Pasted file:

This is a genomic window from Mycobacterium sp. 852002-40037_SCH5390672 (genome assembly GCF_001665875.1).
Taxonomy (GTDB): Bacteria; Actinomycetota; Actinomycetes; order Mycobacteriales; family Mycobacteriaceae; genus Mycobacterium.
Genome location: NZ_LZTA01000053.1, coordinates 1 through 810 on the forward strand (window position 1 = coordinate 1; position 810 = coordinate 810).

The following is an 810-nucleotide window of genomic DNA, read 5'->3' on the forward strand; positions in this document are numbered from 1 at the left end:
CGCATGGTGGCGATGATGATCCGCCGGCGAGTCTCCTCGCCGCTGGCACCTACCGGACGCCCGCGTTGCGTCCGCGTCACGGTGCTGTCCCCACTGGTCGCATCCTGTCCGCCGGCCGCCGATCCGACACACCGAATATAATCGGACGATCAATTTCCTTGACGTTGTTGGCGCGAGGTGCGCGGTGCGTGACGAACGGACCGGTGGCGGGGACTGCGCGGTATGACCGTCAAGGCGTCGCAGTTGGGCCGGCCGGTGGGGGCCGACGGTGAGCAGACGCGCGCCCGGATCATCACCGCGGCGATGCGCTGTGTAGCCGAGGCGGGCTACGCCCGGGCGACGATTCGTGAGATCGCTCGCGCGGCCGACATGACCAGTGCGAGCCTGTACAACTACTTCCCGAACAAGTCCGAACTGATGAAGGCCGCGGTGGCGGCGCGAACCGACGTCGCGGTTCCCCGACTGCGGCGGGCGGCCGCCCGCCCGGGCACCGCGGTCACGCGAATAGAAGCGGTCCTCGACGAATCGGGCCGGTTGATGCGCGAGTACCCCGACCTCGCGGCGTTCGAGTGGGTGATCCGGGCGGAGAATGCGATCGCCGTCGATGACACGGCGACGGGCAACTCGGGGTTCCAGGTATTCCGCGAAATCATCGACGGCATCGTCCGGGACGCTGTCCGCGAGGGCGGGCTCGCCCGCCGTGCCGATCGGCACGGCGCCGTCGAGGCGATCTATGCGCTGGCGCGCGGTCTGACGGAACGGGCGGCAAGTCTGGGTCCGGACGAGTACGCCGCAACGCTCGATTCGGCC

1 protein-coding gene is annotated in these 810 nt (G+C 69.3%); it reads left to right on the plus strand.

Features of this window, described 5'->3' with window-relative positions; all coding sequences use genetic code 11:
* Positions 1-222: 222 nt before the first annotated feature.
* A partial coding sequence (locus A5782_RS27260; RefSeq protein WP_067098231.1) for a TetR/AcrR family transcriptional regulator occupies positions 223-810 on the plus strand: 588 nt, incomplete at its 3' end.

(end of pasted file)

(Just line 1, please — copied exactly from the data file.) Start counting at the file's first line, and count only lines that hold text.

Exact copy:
This is a genomic window from Mycobacterium sp. 852002-40037_SCH5390672 (genome assembly GCF_001665875.1).